The Trinity Lavra of St. Sergius, was founded in 1337 by the monk Sergius of Radonezh. Sergius achieved great prestige as the spiritual adviser of Dmitri Donskoi, Great Prince of Moscow, who received his blessing to the battle of Kulikov of 1380. The monastery started as a little wooden church on Makovets Hill, and then developed and grew stronger through the ages.
Over the centuries a unique ensemble of more than 50 buildings and constructions of different dates were established. The whole complex was erected according to the architectural concept of the main church, the Trinity Cathedral (1422), where the relics of St. Sergius may be seen.
In 1476 Pskovian masters built a brick belfry east of the cathedral dedicated to the Descent of the Holy Spirit on the Apostles. The church combines unique features of early Muscovite and Pskovian architecture. A remarkable feature of this church is a bell tower under its dome without internal interconnection between the belfry and the cathedral itself.
The Cathedral of the Assumption, echoing the Cathedral of the Assumption in the Moscow Kremlin, was erected between 1559 and 1585. The frescoes of the Assumption Cathedral were painted in 1684. At the north-western corner of the Cathedral, on the site of the western porch, in 1780 a vault containing burials of Tsar Boris Godunov and his family was built.
In the 16th century the monastery was surrounded by 6 meters high and 3,5 meters thick defensive walls, which proved their worth during the 16-month siege by Polish-Lithuanian invaders during the Time of Trouble. They were later strengthened and expanded.
After the Upheaval of the 17th century a large-scale building programme was launched. At this time new buildings were erected in the north-western part of the monastery, including infirmaries topped with a tented church dedicated to Saints Zosima and Sawatiy of Solovki (1635-1637). Few such churches are still preserved, so this tented church with a unique tiled roof is an important contribution to the Lavra.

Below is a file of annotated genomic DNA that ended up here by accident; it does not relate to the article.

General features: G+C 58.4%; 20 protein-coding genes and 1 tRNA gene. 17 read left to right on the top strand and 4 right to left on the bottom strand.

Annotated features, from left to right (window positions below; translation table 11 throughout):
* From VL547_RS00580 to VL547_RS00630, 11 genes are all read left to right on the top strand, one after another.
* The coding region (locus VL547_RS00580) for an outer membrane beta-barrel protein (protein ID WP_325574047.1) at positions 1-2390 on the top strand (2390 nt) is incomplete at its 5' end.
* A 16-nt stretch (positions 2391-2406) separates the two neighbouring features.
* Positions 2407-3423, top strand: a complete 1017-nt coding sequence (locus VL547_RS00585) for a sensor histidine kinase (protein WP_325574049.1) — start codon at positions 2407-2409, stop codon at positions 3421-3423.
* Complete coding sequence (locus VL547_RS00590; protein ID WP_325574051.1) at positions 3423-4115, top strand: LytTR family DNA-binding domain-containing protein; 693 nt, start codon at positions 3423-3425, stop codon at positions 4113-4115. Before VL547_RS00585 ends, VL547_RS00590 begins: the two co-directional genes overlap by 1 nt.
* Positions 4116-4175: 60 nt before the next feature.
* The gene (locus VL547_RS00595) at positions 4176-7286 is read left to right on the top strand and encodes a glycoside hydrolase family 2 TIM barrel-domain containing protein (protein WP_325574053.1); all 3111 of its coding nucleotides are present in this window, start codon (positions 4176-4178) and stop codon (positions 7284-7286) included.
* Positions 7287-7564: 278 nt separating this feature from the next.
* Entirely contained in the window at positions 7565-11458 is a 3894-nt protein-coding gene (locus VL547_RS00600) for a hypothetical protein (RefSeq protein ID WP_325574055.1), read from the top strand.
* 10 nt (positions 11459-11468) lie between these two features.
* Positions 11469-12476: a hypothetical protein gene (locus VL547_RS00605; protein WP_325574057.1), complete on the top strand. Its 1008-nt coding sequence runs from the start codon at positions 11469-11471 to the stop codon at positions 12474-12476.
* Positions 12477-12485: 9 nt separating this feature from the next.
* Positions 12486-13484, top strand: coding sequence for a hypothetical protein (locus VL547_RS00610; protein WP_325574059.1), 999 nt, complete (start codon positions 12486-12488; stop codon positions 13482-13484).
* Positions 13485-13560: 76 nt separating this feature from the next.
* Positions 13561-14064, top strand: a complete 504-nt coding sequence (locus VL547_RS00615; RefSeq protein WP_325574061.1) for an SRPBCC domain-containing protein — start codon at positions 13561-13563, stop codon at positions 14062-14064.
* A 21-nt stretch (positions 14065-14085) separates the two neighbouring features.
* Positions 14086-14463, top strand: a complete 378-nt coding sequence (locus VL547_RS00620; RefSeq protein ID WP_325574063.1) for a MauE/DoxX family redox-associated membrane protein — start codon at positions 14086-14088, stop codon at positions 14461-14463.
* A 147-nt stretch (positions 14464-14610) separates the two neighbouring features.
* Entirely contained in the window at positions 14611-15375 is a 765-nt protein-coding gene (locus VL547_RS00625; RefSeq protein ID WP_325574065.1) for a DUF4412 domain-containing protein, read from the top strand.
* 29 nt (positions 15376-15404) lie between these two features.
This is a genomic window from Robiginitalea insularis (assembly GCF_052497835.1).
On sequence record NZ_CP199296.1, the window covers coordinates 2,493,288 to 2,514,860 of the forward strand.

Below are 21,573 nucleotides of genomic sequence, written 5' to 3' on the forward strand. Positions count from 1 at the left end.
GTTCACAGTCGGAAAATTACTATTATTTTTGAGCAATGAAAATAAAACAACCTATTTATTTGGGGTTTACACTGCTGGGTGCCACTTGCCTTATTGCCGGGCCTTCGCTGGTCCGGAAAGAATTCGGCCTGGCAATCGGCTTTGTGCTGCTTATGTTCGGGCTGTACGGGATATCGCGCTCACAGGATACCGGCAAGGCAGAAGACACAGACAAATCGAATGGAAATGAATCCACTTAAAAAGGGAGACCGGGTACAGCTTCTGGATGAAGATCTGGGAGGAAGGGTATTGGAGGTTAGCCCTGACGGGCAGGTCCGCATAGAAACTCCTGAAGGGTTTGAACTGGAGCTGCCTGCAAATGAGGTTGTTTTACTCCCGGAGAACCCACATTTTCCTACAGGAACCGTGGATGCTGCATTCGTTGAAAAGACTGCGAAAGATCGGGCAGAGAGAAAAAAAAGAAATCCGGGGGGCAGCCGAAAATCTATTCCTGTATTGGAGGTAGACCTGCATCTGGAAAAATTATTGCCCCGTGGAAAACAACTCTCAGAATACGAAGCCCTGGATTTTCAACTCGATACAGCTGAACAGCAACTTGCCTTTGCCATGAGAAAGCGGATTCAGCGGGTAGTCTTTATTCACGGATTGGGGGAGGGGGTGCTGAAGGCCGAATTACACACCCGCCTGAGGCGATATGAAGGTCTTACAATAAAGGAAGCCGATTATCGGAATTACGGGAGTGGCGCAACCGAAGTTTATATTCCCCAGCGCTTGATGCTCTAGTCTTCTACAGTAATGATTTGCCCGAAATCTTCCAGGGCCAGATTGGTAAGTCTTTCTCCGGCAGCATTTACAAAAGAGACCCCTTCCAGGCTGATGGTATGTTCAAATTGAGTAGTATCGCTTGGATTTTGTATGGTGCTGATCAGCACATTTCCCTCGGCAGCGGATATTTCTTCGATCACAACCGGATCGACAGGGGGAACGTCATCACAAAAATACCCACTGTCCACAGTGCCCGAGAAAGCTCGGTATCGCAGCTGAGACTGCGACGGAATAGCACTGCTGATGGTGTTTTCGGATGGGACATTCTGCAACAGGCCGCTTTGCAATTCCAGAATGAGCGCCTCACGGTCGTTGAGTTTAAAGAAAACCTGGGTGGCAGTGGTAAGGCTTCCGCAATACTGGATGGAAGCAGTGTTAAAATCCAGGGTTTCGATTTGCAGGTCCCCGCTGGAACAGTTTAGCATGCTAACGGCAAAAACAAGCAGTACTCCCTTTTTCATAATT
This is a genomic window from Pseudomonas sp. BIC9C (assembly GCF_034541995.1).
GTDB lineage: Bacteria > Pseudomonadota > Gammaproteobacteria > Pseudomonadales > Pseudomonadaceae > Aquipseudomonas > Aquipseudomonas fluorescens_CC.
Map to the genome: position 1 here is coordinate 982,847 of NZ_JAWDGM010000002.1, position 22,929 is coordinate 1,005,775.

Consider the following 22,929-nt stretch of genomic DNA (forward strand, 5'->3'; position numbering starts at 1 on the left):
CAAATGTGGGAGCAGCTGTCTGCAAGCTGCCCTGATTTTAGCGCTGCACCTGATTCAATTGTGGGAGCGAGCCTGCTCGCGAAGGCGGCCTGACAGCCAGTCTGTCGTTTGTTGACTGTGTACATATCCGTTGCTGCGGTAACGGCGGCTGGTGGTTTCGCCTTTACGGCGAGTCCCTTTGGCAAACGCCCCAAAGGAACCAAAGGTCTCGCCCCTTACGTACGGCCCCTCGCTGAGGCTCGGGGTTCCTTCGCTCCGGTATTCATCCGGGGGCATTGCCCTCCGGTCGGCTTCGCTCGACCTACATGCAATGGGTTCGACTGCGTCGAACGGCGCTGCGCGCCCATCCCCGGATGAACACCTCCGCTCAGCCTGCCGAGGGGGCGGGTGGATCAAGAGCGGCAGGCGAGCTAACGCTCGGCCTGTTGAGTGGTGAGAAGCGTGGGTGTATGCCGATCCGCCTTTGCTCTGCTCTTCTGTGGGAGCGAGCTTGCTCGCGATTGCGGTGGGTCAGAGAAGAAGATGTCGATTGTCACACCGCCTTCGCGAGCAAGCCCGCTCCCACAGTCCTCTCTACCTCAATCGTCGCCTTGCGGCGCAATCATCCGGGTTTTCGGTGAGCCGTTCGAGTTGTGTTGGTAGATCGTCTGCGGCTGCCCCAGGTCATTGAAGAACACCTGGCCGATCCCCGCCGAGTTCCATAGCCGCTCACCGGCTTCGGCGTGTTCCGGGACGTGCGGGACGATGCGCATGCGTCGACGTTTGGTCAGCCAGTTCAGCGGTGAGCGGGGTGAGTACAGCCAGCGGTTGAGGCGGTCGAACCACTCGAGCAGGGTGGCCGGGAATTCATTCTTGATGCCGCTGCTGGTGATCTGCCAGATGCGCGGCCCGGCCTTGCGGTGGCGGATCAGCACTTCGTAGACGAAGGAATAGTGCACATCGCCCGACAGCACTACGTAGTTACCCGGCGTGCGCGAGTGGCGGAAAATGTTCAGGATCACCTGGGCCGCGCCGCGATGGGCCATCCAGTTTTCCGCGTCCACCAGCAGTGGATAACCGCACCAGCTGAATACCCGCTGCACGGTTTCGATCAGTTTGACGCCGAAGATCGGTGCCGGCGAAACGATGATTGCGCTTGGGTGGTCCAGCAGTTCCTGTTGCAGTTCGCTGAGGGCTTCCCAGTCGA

In the late 17th century a number of new buildings in Naryshkin (Moscow) Baroque style were added to the monastery.
Following a devastating fire in 1746, when most of the wooden buildings and structures were destroyed, a major reconstruction campaign was launched, during which the appearance of many of the buildings was changed to a more monumental style. At this time one of the tallest Russian belfries (88 meters high) was built.
In the late 18th century, when many church lands were secularized, the chaotic planning of the settlements and suburbs around the monastery was replaced by a regular layout of the streets and quarters. The town of Sergiev Posad was surrounded by traditional ramparts and walls. In the vicinity of the monastery a number of buildings belonging to it were erected: a stable yard, hotels, a hospice, a poorhouse, as well as guest and merchant houses. Major highways leading to the monastery were straightened and marked by establishing entry squares, the overall urban development being oriented towards the centrepiece - the Ensemble of the Trinity Sergius Lavra.
In 1993, the Trinity Lavra was inscribed on the UNESCO World Heritage List.